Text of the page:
Welcome to Homeschool State Laws!
Hi! I am Liza Trent and I am glad you found my site. Finding your state’s law on homeschool can be difficult, not to mention reading through the
not so readable horrible layouts and legal jargon. Being a homeschooler myself, I understand the significant hurdle that understanding and following your state homeschool law can be. I know how difficult it can be to find the right forms and to understand exactly what my state expects of me and when. My mission for this site is to make knowing and following your state’s homeschool law as easy for you as possible.
About This Site
Knowing what your state law is concerning homeschool is super important. If you are not following your state law it could mean a termination of your homeschooling experience. But if you know the law, and follow the regulations for your state, then you can relax and enjoy your own homeschool journey.
I have read through the homeschool law for your state, digested it’s contents, and written it for you in a way that is easy to understand. I also linked to any and all forms that are required and available online. Additionally, I have created templates for you to copy, paste, fill in, and print. My hope is that this site will make understanding and following your state’s homeschool law easy for you to do year after year.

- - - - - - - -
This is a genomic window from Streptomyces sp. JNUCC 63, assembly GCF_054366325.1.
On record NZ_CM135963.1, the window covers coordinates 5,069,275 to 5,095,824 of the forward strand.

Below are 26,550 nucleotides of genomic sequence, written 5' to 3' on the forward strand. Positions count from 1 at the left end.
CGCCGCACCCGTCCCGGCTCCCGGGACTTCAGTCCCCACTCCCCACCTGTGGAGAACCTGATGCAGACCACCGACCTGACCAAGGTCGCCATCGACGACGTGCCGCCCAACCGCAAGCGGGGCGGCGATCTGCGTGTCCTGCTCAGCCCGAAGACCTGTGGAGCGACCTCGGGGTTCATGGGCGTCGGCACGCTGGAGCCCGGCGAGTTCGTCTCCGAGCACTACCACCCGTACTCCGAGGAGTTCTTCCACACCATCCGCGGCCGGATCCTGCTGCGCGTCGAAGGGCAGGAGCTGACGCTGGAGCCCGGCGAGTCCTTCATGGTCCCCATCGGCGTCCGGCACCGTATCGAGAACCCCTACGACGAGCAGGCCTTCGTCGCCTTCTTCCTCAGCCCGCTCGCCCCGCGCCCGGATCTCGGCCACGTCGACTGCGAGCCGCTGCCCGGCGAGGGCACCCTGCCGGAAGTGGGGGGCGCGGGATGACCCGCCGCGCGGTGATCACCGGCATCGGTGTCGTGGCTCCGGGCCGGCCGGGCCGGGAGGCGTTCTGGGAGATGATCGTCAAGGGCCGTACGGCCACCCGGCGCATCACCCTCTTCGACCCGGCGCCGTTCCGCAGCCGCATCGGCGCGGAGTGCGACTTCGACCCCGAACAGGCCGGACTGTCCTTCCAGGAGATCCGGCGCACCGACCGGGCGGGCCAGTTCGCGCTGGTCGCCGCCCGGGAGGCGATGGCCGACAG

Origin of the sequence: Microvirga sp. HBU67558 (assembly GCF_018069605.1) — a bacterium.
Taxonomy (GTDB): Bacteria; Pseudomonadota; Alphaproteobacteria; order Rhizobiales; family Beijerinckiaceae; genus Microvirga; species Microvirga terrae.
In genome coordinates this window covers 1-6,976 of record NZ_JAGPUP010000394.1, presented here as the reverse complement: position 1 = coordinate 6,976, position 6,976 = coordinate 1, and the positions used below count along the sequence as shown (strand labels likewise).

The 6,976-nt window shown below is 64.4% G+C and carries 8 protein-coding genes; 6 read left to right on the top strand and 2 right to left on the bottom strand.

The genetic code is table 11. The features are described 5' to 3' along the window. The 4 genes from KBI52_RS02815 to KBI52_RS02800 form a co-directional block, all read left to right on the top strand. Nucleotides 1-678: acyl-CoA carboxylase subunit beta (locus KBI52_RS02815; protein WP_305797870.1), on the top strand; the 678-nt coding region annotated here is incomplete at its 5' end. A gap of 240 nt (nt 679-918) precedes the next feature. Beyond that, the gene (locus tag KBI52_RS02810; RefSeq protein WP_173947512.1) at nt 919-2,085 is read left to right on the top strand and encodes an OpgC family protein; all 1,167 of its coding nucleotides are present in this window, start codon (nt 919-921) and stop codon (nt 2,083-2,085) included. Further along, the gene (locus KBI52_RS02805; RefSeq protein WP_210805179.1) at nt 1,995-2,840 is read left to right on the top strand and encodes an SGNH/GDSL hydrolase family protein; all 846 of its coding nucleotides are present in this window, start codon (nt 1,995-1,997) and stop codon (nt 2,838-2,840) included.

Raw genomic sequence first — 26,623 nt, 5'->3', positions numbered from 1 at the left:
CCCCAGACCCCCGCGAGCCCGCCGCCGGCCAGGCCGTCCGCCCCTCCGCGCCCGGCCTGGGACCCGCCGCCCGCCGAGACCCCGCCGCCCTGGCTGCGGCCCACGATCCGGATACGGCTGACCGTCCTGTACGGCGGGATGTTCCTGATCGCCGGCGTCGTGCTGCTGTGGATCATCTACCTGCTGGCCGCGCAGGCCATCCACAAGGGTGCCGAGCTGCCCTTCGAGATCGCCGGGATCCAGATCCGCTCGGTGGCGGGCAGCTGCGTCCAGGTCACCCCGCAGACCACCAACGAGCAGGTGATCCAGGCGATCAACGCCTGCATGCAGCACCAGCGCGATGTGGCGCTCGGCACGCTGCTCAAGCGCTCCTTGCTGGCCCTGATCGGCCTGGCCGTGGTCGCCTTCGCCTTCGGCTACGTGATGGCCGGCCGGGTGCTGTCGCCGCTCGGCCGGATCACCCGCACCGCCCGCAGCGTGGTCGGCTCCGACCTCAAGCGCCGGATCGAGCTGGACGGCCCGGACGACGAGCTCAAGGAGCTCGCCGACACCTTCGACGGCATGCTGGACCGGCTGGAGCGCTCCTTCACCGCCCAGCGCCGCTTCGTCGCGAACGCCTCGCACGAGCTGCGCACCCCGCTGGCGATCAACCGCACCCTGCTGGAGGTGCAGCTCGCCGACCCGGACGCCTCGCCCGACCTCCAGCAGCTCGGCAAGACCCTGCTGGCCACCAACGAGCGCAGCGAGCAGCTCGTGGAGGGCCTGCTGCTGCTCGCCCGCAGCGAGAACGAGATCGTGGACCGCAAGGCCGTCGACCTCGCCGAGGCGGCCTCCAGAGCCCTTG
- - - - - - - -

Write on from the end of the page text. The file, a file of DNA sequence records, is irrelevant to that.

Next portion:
About Homeschool Laws
As you read through the information I have compiled on your state’s homeschool law you will see these 7 main categories:
- Required Age of Attendance: Your state has an age requirement for when your child is expected to enroll in school. This age varies by state.
- Notify the School District: Your state may expect you to tell your school district about your decision to homeschool. Some states are legally responsible for the education of your child unless you “officially” take that responsibility upon yourself.
- Qualify: Your state may expect you to meet specific qualifications in order to homeschool your child.
- Hours Of Instruction: Your state may expect you to teach a certain amount of hours per year (usually similar to what the public schools teach). Some states even require you to keep attendance for the days that you homeschool.
- Required Subjects: Your state may expect you to teach specific educational subjects (i.e. math, history, language, social studies, music, etc.) as part of your homeschool curriculum.
- Keep Records: Your state may expect you to keep records of your homeschooling. For example, what you teach, your child’s attendance, what curriculum you use, etc..
- Testing: You state may expect your child to take an academic test every year.
I have also included whether or not your state requires you to immunize your children, a list of relevant and helpful websites for homeschooling in your state, and links to all of the legal references I used to compile your states law and regulations.